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Why Buckhead’s impact on the election is different this year

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Though a quick scan of the latest financial reports shows Council President Felicia Moore with a strong base of support from the northside, all of the candidates are looking for votes and support there by pitching themselves as the best candidate to address Buckhead-specific issues and stop “Buckhead City” from happening.

So even if the Buckhead vote on Nov. 2 is spread out across several candidates, residents there could still get their wish of having a mayor that aligns with them on major issues.

That was on display at the Buckhead-focused forum, which was hosted by Livable Buckhead and the Buckhead Business Association. For example, all of the candidates who were there, which included the leading hopefuls except Councilman Antonio Brown, said they oppose broad changes to single-family zoning laws — that’s part of the Buckhead pledge. They all also vowed to hire more police officers, and support keeping the mostly empty Atlanta jail open (both components of the pledge).

As some of the candidates mentioned, many of these issues impact residents citywide. Folks in other parts of town, for example, have pointed out that they’ve been dealing with concerning crime rates for years and don’t have the financial resources or political influence to explore a step like seceding. It all feeds into longstanding concerns that Buckhead gets special attention from the city due to its wealth and political capital.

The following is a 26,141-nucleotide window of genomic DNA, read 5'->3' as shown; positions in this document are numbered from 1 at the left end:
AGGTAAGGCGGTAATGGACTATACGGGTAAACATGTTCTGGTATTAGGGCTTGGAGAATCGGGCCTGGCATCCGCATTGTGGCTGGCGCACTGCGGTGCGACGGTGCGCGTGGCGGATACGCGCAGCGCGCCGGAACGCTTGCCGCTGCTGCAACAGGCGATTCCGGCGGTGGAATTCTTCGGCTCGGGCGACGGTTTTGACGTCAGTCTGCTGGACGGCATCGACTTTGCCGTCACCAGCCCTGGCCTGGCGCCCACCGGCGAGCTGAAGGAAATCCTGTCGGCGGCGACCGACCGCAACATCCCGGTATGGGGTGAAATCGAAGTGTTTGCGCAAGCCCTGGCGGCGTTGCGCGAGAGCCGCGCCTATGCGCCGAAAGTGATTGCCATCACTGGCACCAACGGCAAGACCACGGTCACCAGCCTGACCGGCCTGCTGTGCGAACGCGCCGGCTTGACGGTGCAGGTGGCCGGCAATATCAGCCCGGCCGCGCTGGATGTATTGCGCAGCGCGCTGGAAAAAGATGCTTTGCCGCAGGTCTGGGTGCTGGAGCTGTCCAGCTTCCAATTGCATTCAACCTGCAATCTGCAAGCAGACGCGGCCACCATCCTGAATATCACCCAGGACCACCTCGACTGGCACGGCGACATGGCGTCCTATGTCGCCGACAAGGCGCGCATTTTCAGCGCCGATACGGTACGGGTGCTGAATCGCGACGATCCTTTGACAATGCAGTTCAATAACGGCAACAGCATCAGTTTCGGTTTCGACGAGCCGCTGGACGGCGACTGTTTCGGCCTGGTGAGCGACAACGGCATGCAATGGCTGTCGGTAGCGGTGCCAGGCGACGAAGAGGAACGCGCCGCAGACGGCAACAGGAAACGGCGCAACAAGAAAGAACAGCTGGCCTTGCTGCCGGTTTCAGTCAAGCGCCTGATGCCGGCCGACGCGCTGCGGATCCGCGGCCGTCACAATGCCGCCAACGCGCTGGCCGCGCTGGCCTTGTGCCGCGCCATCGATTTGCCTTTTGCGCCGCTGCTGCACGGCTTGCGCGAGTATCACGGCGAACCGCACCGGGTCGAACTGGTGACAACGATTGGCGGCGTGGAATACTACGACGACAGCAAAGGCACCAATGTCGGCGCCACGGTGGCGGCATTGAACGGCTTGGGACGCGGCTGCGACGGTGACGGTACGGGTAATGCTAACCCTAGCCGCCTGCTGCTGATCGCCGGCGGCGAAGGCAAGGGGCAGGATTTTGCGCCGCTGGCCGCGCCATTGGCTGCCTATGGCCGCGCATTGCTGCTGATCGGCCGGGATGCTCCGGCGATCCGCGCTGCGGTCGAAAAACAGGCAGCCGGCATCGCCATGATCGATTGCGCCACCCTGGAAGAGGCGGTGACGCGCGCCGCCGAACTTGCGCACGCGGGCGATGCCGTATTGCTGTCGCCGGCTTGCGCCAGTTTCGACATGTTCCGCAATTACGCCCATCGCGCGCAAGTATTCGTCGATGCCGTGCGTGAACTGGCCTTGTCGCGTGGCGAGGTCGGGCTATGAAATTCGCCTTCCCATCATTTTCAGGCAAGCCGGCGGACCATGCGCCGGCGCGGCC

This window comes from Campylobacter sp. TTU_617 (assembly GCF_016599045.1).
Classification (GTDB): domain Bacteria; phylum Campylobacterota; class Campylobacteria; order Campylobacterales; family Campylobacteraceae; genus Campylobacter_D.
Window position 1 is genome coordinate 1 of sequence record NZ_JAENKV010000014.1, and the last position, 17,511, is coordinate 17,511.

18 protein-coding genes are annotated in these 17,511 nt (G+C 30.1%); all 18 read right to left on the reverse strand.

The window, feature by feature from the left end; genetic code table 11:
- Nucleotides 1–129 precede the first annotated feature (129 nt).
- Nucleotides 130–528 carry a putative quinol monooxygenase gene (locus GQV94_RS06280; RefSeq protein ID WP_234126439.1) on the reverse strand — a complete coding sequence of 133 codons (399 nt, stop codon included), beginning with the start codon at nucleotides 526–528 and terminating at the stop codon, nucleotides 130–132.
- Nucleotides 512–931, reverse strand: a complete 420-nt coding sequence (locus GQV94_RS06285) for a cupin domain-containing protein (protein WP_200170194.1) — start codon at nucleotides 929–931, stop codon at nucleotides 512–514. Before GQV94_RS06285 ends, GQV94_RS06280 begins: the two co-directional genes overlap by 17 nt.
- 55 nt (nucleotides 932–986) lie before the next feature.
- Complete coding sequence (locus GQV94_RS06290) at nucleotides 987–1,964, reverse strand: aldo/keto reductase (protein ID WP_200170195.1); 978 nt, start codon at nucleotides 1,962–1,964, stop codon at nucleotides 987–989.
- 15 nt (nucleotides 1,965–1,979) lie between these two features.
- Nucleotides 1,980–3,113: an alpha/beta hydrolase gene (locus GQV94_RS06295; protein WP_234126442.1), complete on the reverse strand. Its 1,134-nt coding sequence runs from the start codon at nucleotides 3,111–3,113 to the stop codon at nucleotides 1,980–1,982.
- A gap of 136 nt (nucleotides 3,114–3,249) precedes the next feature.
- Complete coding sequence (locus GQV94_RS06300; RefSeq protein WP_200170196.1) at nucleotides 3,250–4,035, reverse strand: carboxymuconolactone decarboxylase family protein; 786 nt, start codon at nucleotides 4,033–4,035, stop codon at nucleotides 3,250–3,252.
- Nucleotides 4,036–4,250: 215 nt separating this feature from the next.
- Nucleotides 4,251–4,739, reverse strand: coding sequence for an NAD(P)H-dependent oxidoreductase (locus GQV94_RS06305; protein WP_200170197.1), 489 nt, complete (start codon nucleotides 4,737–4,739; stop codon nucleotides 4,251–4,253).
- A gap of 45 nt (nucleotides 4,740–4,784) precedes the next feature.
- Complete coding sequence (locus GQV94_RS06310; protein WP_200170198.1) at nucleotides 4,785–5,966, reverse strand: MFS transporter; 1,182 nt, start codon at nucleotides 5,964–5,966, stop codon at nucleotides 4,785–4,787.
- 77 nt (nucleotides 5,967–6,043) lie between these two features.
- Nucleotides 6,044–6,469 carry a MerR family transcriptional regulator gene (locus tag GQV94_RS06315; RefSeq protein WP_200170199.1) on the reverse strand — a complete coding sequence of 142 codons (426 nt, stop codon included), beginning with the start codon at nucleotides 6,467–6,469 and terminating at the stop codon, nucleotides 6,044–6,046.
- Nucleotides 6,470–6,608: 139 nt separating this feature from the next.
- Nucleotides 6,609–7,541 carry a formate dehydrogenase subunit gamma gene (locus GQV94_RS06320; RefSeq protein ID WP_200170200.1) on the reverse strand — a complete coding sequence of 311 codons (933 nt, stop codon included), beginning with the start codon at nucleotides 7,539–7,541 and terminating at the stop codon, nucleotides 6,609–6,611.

And with the cityhood movement gaining momentum, and the impact that could have on the city, Buckhead is — again — taking center stage.

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Early voting is open until Oct. 29. Election Day is Nov. 2. (John Spink / <a href="mailto:John.Spink@ajc.com">John.Spink@ajc.com</a>)

Credit: JOHN SPINK / AJC

Credit: JOHN SPINK / AJC

With one week of early voting done, it was a busy weekend for the candidates, who are now in the throes of their get-out-the-vote effort.

  • Councilman Andre Dickens received an endorsement from the local United Auto Workers union and visited residents at barber shops in southwest Atlanta on Saturday.
  • Felicia Moore held a picnic with supporters to celebrate her endorsement from the Professional Association of City Employees, the union representing Atlanta workers.
  • Members of Atlanta’s biker community came out in support of former Mayor Kasim Reed for an event Saturday.

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We told you last week all about how Kasim Reed is the clear winner of the money race at this point, raising over $2.8 million in his bid for a third term, with $900,000 on hand.

His campaign is now facing an ethics complaint surrounding the 648-page financial report that lists his contributions and expenses for the last three months.

William Perry, the founder of the group Georgia Ethics Watchdogs and a frequent Reed critic, filed a complaint with the state ethics commission last week over omissions in Reed’s report. Channel 2 Action News’ Richard Belcher reported that over 1,000 expenses in Reed’s latest disclosure — about 98% — do not list their description or purpose, as legally required. The occupation and employer for many contributors is also not listed.

In a statement to Belcher, Reed’s campaign did not dispute allegations in the complaint but called Perry a “widely discredited campaign ethics expert” and said it has 30 days to amend the report. Perry donated to Moore’s mayoral campaign, but said he is not working for her.